If you want to live your cult then live it. I really don't give a damn. I also know I'm stronger and more athletic than you and I follow my education for my diet. You probably eat similar shit as me but don't know what you are talking about from a nutrition standpoint because you aren't educated on it formally. WE BOTH EAT CARBS, WE BOTH EAT PROTEIN, WE BOTH EAT FAT. I eat vegetables and so do you. If you want to get all your carbs from vegetables and then not call them a fucking carb, then that's your cross fit bullshit. Grains are not evil, nor are beans. Overeating is.

    I don't follow some crossfit marketer's diet advice. I didn't purposely not address half your links. I just have better shit to do. Don't expect professional advice on RealJock forums. If you want me to analyze this shit, I expect payment on Paypal of $300 on my website because it will take time to sift through it, but it doesn't matter because you've drunk the cross fit koolaid. Quoting medical doctors, who don't study nutrition in school either, is not gonna support your case. But you don't know that because you are a banker. Medical doctors have an optional 1 elective course in some schools on nutrition. I've studied it for 8 years and have worked in it too. People don't know what carbs are. That's half the issue is a war on nomenclature. If you don't have a science background, you don't get it.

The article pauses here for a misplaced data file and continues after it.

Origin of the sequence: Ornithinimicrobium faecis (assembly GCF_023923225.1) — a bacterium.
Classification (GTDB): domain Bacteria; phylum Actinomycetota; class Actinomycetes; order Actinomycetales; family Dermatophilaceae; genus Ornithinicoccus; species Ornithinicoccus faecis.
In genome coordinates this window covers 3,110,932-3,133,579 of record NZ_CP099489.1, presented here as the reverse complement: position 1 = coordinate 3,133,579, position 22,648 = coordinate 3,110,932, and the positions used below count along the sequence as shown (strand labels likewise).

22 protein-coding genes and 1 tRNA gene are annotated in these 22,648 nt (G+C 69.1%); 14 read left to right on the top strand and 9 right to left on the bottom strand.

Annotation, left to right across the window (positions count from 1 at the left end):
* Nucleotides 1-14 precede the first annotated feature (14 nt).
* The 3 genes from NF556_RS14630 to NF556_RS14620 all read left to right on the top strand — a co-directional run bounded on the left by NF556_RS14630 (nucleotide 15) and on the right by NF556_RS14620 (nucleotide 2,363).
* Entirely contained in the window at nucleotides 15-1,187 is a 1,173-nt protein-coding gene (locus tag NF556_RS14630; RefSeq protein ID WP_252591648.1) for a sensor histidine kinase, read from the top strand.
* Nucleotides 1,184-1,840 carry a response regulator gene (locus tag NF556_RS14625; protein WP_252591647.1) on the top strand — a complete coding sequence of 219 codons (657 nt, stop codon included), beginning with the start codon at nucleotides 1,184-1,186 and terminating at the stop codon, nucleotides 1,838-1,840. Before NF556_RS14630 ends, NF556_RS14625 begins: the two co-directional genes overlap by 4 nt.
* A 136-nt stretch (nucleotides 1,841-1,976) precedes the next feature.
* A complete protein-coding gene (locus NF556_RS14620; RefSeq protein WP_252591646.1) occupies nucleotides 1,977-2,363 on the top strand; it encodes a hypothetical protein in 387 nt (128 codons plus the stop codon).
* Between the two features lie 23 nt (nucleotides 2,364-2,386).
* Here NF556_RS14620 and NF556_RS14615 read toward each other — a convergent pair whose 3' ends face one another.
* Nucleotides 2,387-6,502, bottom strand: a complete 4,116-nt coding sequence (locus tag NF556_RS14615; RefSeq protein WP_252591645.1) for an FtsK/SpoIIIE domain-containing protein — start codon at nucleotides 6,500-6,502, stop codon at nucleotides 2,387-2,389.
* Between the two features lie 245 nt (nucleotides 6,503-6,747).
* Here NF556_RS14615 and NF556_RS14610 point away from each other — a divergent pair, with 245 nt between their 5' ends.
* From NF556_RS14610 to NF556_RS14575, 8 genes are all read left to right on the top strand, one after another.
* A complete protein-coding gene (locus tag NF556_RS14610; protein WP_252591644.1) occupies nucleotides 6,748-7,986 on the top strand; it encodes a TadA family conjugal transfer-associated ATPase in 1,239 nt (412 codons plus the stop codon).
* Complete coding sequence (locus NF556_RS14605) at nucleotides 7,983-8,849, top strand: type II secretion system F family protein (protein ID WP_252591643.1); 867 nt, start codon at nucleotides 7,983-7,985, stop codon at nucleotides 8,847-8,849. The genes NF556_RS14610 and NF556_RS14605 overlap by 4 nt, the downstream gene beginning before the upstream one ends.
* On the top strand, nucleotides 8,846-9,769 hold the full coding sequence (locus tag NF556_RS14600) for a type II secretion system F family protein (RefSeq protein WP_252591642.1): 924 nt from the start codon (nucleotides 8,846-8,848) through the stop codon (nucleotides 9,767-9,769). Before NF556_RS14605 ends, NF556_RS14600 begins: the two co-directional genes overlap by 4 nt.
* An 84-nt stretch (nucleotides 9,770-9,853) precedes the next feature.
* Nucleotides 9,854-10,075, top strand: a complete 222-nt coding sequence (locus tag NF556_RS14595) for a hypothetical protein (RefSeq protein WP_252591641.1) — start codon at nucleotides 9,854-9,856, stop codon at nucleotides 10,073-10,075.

Heh - It's remarkable how insecure you are - particularly given you're the one who asked for the evidence. I'd go to a professional if I actually wanted professional advice. Stronger and more athletic than me? Perhaps but probably not based on your pics.

    You're unwilling and too narrow minded to even consider the evidence provided by professionals and you seem to think that the USDA is the be all and end all of nutrition despite their past. Your stupid attempt to be antagonistic backfired and has only accomplished making you look like a fool. Boohoo. Better luck next time. icon_wink.gif